Luca Guadagnino, who started shooting his first shorts at age 6 in Addis Ababa, Ethiopia, is undoubtedly an Italian anomaly.
Though his potent third feature, “I Am Love,” starring Tilda Swinton as a restrained society dame who gradually bursts out of her loveless Milanese marriage, made a splash in Venice and Toronto and sold to 18 territories, Guadagnino still considers himself “an outsider” in his native Italy.
Born in Palermo, Sicily, to an Algerian mother and a Sicilian father, Guadagnino grew up in Ethiopia and in the Sicilian capital before moving to Rome where his self-taught filmmaking training consisted of what he calls the Rainer Fassbinder film school: watching three movies a day and devouring books about film.
Meanwhile, after becoming “obsessed” with Swinton, first seen in Derek Jarman’s “Caravaggio” (1986), he approached the actress about shooting a short. It never got made, but they struck up a friendship that blossomed into a creative partnership.
Luca and I have known each other for a very long time, and we have a very compatible vision,” says Swinton. “We both like the idea of a cinema born out of a classical history of cinema — but truly modern.”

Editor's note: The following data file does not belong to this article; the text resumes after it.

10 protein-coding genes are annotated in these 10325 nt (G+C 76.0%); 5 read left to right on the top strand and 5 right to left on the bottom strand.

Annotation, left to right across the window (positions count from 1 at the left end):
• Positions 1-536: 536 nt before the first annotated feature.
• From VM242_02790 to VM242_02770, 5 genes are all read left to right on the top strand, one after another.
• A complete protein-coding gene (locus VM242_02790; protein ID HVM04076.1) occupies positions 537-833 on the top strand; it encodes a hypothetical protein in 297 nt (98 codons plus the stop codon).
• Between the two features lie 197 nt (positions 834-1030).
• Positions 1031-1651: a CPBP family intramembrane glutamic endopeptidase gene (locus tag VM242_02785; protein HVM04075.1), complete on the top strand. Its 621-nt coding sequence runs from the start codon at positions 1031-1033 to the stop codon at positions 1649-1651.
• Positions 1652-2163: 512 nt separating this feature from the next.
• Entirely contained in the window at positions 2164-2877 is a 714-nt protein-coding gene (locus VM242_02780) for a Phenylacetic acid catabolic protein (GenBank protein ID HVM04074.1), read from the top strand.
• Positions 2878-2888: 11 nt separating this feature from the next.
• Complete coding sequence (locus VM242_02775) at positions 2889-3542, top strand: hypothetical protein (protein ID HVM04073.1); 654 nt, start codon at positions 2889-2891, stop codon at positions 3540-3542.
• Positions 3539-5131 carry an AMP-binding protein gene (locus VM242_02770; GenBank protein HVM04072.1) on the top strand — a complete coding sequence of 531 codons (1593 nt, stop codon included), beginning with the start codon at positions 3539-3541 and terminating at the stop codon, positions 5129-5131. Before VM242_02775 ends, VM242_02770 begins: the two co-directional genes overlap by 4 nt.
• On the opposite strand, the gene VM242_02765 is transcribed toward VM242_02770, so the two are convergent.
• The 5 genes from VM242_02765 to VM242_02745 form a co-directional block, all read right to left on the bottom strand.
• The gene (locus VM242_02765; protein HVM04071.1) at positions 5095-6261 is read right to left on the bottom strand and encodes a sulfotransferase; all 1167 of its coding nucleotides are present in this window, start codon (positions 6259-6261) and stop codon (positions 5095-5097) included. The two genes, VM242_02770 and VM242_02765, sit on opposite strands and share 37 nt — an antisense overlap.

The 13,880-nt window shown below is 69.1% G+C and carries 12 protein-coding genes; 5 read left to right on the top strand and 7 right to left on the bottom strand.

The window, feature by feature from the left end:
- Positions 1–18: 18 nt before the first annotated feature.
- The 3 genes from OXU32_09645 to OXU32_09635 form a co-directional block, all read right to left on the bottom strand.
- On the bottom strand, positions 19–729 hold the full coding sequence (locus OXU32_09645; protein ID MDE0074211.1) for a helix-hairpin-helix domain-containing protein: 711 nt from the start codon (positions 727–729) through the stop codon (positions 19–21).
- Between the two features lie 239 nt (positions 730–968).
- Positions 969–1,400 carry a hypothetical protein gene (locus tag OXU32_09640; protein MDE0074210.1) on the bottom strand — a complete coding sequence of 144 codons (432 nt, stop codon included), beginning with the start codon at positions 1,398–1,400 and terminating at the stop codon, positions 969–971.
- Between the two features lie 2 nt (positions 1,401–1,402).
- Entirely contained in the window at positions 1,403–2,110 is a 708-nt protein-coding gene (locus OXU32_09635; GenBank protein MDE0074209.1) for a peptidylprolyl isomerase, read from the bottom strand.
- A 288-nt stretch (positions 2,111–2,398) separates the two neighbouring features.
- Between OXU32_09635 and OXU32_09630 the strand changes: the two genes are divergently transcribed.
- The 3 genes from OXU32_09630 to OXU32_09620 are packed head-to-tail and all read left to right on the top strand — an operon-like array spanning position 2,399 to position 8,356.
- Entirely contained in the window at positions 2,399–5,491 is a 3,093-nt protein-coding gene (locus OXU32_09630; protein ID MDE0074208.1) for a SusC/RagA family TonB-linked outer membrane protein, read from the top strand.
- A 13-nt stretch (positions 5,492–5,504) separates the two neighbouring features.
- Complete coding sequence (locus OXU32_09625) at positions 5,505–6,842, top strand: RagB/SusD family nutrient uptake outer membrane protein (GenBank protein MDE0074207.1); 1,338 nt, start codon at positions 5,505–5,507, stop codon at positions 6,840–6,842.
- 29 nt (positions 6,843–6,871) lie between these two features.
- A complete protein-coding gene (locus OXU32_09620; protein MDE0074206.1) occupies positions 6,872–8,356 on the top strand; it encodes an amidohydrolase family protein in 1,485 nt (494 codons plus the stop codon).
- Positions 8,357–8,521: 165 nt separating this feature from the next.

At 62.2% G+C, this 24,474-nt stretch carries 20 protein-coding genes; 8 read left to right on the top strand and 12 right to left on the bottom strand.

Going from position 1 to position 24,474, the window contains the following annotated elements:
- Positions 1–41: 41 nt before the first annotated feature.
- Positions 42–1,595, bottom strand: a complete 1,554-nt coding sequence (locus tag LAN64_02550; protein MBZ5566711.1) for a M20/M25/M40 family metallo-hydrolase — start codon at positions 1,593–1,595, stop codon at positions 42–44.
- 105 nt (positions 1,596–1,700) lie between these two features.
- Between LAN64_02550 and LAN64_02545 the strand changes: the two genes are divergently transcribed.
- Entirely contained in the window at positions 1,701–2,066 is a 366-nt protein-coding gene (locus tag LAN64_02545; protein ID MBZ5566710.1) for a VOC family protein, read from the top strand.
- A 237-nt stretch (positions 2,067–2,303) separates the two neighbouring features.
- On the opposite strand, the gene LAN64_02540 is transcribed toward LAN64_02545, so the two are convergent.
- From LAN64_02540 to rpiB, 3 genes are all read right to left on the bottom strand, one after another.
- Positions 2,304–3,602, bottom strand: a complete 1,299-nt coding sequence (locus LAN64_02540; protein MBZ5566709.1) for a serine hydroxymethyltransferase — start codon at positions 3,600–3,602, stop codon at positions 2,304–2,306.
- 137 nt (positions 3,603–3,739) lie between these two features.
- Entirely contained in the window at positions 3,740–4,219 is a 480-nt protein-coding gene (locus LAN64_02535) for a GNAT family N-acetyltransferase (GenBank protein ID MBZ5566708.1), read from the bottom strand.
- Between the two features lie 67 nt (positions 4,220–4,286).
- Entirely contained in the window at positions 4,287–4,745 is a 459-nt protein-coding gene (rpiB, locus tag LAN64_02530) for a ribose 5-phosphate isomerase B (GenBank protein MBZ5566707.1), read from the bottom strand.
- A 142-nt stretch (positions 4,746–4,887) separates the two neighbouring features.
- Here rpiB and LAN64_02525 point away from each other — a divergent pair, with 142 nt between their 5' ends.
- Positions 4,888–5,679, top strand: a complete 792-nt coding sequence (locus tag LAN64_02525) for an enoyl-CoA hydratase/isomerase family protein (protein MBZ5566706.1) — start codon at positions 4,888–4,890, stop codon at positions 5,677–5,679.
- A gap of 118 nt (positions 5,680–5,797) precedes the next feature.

Their first collaboration was Guadagnino’s feature debut, “The Protagonists,” a “totally crazy” faux experimental docu in which Swinton and pals try to reconstruct the motiveless murder of a London waiter.
After its 1999 Venice bow, “The Protagonists” was slammed by most of the Italian press.
In 2005, Guadagnino shot what he calls his “first Hollywood movie,” steamy teen pic “Melissa P,” financed by Sony. Based on a bestselling memoir of a Sicilian 16-year-old’s sexual awakening, “Melissa” did boffo B.O. locally.
Still snubbed by local industryites, Guadagnino subsequently set up his First Sun production shingle, in partnership with fashion creator Silvia Fendi, among others. A David Gordon Green-helmed remake of Dario Argento’s “Suspiria” is in the pipeline.
Guadagnino’s goal is to “become a Hollywood insider.” To this end, one of his dearest desires is to shoot a remake of 1958 Warner Bros. hit “Auntie Mame” toplining Swinton.
HOMEBASE: “I am in the midst of making this big decision, but will certainly be moving away from Rome.”
INSPIRED BY: Roberto Rossellini, Alfred Hitchcock, Hou Hsiao-Hsien, Jonathan Demme, Jean-Luc Godard, William Friedkin
REPS: Managers: Bart Walker, Christina Bazdekis, Dana O’Keefe (Cinetic); agent: Graziella Bonacchi (TNA in Rome)